Geometry of graph varieties
Martin, Jeremy L.
American Mathematical Society
Scholarly/refereed, publisher version
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A picture P of a graph G = (V,E) consists of a point P(v) for each vertex v ∈ V and a line P(e) for each edge e ∈ E, all lying in the projective plane over a field k and subject to containment conditions corresponding to incidence in G. A graph variety is an algebraic set whose points parametrize pictures of G. We consider three kinds of graph varieties: the picture space X(G) of all pictures; the picture variety V(G), an irreducible component of X(G) of dimension 2|V |, defined as the closure of the set of pictures on which all the P(v) are distinct; and the slope variety S(G), obtained by forgetting all data except the slopes of the lines P(e). We use combinatorial techniques (in particular, the theory of combinatorial rigidity) to obtain the following geometric and algebraic information on these varieties: (1) a description and combinatorial interpretation of equations defining each variety set-theoretically; (2) a description of the irreducible components of X(G); (3) a proof that V(G) and S(G) are Cohen-Macaulay when G satisfies a sparsity condition, rigidity independence. In addition, our techniques yield a new proof of the equality of two matroids studied in rigidity theory.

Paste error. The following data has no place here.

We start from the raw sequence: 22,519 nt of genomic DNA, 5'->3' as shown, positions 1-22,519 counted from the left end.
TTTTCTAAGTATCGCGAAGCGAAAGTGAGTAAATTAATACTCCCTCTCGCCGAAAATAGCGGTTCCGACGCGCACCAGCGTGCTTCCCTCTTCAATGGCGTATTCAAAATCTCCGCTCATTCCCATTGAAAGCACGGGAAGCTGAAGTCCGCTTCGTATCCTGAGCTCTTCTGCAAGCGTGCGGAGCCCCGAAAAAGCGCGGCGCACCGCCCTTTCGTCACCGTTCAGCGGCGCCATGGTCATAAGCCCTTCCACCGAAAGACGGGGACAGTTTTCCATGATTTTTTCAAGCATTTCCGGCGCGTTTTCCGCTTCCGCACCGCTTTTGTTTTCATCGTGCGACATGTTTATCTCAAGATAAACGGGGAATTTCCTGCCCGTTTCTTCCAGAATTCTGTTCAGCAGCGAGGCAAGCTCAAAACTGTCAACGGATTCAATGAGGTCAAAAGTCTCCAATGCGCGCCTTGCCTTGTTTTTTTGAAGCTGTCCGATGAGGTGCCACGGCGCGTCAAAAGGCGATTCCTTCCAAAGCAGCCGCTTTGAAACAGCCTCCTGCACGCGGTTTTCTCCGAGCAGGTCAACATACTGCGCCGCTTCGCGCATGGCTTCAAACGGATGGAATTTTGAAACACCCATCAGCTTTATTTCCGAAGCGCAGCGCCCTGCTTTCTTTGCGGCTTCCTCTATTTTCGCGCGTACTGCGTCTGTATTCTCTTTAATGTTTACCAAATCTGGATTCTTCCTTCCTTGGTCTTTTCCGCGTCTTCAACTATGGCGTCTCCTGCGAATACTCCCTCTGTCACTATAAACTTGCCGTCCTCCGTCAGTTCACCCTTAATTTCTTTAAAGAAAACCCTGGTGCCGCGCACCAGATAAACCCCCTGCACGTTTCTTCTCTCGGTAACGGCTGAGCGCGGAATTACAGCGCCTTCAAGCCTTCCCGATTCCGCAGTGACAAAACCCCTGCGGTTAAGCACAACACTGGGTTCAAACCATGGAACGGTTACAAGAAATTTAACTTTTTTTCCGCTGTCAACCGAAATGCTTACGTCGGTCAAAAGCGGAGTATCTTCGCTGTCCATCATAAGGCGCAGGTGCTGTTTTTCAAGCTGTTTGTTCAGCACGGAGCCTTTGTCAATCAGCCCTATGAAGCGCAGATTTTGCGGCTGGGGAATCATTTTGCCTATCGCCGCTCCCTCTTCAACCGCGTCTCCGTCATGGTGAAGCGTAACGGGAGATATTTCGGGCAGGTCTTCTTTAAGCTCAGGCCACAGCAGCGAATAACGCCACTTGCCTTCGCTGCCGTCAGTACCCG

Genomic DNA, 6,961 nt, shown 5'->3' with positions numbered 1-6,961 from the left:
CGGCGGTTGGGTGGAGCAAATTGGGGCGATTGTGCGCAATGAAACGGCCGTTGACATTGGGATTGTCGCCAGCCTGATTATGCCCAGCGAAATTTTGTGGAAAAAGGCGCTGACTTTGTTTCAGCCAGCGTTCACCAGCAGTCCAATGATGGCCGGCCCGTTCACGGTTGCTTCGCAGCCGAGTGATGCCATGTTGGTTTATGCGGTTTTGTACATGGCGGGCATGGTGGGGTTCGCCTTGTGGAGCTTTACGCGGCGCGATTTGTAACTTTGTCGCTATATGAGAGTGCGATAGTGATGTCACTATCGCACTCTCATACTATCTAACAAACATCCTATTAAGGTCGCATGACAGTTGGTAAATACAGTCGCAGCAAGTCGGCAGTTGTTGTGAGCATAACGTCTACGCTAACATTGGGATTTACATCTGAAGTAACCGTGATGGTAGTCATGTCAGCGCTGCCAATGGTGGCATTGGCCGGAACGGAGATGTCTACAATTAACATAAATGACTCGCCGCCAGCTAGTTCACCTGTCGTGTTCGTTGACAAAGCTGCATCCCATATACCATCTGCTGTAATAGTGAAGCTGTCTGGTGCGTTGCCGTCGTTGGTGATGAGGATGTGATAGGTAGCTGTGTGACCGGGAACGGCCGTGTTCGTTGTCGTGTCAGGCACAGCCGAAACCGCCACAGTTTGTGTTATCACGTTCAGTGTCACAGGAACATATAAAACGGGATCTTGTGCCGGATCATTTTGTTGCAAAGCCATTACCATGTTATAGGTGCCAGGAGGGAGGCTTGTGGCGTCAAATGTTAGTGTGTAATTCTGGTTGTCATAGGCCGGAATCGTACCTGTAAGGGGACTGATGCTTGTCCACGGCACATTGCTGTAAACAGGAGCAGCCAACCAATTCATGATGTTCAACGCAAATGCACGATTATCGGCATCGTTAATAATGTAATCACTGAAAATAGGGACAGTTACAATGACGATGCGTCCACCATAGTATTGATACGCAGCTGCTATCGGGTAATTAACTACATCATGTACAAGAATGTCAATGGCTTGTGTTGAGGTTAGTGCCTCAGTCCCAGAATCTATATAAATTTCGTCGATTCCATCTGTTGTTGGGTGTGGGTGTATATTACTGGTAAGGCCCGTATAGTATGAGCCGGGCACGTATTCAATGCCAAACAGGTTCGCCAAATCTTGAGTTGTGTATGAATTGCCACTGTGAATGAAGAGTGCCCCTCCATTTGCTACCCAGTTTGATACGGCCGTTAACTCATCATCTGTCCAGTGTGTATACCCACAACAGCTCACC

First published in Transactions of the American Mathematical Society in volume 355 (2003), 4151--4169, published by the American Mathematical Society.
Geometry of graph varieties, Transactions of the American Mathematical Society, 355 (2003), 4151--4169.
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